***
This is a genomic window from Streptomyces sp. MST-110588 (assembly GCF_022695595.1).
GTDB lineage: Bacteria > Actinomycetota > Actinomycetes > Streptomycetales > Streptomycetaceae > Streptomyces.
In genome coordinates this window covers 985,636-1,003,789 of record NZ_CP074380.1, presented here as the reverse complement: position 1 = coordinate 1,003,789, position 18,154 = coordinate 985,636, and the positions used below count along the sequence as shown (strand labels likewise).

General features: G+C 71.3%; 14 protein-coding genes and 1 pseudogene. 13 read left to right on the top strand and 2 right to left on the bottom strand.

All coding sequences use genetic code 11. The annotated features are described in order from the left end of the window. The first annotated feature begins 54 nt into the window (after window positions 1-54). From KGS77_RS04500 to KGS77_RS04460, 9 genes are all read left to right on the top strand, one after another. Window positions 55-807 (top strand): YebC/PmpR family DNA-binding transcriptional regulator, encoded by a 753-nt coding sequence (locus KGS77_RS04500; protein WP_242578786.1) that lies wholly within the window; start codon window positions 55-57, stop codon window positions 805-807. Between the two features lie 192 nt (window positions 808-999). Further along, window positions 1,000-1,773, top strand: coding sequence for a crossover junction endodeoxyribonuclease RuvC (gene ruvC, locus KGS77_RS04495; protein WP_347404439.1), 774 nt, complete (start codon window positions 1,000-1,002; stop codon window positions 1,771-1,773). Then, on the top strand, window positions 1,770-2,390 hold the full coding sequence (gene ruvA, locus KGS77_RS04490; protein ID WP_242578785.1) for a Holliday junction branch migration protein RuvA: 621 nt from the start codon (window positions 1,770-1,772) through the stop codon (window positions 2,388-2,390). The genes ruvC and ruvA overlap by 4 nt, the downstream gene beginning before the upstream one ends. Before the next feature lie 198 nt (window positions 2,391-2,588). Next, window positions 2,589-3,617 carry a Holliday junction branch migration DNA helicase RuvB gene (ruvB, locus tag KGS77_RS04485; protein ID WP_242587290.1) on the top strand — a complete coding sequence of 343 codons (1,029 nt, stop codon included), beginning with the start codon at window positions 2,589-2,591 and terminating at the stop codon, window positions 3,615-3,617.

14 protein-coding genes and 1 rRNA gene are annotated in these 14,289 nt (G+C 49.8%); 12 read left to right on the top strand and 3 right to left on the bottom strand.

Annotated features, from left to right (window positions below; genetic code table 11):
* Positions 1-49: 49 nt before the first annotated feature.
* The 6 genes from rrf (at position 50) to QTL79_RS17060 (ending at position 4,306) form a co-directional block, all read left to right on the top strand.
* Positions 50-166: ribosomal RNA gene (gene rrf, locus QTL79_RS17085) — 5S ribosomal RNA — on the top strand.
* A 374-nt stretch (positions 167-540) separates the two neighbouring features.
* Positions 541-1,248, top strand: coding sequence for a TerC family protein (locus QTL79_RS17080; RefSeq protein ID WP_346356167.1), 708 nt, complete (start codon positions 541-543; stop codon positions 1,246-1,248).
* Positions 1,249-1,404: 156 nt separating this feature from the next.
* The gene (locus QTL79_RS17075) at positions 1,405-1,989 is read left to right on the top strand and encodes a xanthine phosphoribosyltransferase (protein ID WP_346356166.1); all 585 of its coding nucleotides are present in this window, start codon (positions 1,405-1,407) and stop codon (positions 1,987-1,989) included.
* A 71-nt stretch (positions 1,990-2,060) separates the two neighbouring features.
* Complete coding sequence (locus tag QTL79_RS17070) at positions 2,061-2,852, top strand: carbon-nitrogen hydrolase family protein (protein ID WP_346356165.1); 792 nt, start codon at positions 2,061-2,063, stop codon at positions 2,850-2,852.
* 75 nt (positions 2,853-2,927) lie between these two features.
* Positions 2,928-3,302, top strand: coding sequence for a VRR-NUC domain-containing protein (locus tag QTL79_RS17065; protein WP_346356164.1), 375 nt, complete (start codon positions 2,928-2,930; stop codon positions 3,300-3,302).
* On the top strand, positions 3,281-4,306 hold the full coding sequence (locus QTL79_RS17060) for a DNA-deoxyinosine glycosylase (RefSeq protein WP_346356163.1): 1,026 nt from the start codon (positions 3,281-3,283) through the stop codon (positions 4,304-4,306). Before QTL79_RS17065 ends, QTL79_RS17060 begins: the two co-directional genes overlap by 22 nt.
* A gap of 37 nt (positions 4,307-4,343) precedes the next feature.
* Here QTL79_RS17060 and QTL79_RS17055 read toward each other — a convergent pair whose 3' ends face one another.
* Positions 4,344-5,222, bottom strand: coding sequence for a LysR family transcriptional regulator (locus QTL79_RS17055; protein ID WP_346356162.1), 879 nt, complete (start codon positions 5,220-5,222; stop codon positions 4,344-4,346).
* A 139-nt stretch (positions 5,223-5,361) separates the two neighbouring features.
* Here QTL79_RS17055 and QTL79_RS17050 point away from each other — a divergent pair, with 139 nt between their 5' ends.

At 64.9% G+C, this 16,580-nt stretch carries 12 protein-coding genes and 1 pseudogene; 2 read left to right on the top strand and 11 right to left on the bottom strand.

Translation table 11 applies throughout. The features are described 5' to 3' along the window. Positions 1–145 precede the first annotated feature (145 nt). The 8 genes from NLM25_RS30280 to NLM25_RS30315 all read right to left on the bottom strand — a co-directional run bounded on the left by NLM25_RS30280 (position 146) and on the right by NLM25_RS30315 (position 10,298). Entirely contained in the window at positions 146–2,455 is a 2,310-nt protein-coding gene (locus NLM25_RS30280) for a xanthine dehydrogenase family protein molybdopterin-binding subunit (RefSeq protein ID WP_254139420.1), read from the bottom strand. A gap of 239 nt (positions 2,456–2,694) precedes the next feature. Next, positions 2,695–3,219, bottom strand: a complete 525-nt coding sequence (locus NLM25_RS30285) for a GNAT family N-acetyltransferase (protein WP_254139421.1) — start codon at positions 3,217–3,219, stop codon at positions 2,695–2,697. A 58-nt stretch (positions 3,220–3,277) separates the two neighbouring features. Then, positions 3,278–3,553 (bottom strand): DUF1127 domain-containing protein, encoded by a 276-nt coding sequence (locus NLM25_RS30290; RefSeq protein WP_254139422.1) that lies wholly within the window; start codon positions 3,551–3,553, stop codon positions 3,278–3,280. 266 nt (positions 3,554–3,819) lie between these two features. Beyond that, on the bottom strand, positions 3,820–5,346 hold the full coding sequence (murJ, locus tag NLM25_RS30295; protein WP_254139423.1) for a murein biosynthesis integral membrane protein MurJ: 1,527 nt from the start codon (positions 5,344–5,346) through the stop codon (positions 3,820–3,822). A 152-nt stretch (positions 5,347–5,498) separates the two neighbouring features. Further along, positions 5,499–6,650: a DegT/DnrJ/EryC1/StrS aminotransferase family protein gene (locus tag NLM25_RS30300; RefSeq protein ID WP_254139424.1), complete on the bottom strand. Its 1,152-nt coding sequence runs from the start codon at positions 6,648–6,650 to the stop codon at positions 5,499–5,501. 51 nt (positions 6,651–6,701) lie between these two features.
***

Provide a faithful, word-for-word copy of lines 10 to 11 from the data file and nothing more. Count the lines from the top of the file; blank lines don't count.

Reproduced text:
* Positions 50-166: ribosomal RNA gene (gene rrf, locus QTL79_RS17085) — 5S ribosomal RNA — on the top strand.
* A 374-nt stretch (positions 167-540) separates the two neighbouring features.